Petronas to renew Progress bid

Above, a Petronas petrol kiosk.

KUALA LUMPUR - Malaysian state oil firm Petronas will renew a bid for gas producer Progress Energy Resources, seeking to assure the Canadian government that the C$5.17-billion (S$6.3-billion) deal will benefit the country, according to Petronas sources.

Canada blocked the firm's bid for Progress this month, after Industry Minister Christian Paradis said it was not likely to bring a "net benefit" to the country. He gave Petronas 30 days to make additional representations to amend its bid.

The sources told Reuters that Canada wanted to approve the deal but was afraid that it would tie its hands when reviewing a more controversial US$15.1-billion (S$18.4-billion) bid by China's CNOOC for oil-and-gas company Nexen.

The two Petronas sources told Reuters yesterday that the firm agreed to the extension and was eager to complete the acquisition, despite the shock decision by Canada.

The Petronas board agreed to the extension at a regular monthly meeting, the sources told Reuters. The Malaysian firm is also studying additional steps to reassure Canada that the proposed acquisition will meet the net-benefit requirement, they added.

"Petronas will go all the way to secure this deal. It is important to Petronas that the deal is done," one of the sources said.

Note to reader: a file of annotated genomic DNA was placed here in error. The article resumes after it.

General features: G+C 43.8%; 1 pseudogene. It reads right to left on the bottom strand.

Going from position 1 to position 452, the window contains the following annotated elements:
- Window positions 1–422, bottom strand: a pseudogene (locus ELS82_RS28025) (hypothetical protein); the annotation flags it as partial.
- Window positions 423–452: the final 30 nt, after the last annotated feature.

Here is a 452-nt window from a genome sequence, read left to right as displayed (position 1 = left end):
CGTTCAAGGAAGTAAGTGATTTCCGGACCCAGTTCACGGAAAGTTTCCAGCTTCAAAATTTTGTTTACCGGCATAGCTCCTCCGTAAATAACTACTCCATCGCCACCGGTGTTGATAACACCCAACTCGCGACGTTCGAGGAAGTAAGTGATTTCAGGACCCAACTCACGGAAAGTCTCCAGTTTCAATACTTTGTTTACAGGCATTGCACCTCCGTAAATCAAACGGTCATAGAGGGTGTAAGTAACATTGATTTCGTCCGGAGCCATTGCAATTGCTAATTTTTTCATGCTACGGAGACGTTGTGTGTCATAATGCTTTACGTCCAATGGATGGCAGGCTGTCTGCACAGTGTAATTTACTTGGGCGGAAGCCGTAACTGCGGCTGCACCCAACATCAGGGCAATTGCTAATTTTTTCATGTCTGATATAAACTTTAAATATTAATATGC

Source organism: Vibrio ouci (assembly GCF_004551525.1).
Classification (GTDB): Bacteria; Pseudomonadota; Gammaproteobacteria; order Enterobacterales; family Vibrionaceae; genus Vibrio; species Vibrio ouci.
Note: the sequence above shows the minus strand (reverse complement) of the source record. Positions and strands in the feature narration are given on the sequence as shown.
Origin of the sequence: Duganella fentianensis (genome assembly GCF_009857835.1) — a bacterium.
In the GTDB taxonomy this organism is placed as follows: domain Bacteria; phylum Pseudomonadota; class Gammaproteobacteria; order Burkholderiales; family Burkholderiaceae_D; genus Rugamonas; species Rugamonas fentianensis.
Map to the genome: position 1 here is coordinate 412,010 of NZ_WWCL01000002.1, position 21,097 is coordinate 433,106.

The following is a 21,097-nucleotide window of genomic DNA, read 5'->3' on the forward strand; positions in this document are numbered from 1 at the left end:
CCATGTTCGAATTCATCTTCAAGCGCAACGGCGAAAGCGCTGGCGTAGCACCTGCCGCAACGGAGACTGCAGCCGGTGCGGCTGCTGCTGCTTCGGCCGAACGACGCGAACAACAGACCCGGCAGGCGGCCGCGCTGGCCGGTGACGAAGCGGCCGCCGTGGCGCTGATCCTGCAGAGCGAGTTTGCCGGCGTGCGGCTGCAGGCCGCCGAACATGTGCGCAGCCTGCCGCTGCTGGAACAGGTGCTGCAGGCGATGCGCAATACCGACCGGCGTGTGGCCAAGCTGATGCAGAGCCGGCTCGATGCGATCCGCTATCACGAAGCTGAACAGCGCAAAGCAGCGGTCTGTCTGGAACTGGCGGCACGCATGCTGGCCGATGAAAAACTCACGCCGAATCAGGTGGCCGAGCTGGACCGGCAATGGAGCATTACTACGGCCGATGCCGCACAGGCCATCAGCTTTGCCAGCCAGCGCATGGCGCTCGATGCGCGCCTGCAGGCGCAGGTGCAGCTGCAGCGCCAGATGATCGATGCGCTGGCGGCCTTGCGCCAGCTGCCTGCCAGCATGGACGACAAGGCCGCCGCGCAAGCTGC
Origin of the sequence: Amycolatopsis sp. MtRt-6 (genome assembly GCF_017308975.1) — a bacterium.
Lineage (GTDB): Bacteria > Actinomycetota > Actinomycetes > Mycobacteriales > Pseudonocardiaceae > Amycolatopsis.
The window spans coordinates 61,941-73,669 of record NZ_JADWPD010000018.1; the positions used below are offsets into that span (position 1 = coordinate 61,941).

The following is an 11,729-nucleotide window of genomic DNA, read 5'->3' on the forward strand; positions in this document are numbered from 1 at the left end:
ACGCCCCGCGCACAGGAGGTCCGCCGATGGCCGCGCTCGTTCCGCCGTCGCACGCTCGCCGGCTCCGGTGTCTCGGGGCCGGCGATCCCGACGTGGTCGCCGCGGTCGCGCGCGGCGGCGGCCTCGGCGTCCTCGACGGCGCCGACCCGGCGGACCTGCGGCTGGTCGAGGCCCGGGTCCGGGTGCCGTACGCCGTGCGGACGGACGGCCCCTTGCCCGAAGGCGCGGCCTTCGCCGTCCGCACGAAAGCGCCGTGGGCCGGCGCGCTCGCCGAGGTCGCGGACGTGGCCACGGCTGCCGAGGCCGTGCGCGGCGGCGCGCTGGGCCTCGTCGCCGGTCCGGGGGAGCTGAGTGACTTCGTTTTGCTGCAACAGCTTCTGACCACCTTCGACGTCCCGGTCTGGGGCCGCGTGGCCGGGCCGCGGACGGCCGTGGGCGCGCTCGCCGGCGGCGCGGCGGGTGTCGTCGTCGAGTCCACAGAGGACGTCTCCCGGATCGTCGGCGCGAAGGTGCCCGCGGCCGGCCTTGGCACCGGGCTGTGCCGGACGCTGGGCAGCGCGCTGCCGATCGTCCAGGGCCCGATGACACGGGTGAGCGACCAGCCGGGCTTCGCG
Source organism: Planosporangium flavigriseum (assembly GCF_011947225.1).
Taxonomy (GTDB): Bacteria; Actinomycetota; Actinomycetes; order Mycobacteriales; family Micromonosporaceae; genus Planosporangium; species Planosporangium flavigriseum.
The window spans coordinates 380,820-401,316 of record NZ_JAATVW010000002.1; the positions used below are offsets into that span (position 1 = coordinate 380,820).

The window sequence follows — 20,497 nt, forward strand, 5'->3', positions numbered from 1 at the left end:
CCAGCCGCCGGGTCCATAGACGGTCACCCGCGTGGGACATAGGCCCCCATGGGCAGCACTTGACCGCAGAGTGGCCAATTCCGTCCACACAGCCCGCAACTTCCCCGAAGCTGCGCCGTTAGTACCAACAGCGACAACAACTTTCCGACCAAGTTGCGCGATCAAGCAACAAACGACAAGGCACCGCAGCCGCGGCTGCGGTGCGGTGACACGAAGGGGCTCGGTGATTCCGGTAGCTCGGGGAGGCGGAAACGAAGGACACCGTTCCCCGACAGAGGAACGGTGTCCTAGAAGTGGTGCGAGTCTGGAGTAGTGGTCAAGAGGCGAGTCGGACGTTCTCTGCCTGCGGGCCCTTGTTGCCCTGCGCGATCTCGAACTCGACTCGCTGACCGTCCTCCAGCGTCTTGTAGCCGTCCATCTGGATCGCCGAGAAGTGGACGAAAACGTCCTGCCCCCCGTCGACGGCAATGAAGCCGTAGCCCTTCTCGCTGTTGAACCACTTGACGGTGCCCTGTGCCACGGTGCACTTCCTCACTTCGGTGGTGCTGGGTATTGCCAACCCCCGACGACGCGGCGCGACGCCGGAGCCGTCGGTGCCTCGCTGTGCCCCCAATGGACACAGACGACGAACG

Spokesmen for Canadian Prime Minister Stephen Harper and Mr Paradis were not immediately available for comment.

Officials from Petronas and Progress held talks in Ottawa last week with Investment Canada, part of the country's industry ministry.

Canadian officials are drawing up new guidelines for investment by foreign state-owned companies, possibly complicating Petronas' attempt to improve its offer.

The sources said Canada was not keen on Progress being delisted from the Toronto Stock Exchange if the Petronas buyout was approved, due to concerns about accountability.

CNOOC has pledged to seek a listing of its own shares on the Canadian exchange, establishing international headquarters in Calgary and retaining Nexen's staff and capital spending.

"Progress is a much smaller deal than Nexen, (that) is the argument, and Petronas has promised to retain Progress staff," said the second Petronas source with direct knowledge of the deal.

"We need the expertise in unconventional oil and gas, but we now need to make changes to convince Canada."

Petronas officials said they would underline their plans with Progress under an existing joint venture to build an LNG export terminal on the Pacific coast.

Progress chief executive Michael Culbert has blamed a "communication breakdown" for Canada's rejection of the deal, and said he was optimistic that the deal would get back on track.

Mr Harper's office has declined to comment on whether CNOOC-Nexen derailed the Petronas-Progress approval, or if there had been any miscommunication between his government and the companies.

Two Petronas sources say the Malaysian firm is also studying additional steps to reassure Canada that the (deal) will meet the net-benefit requirement.

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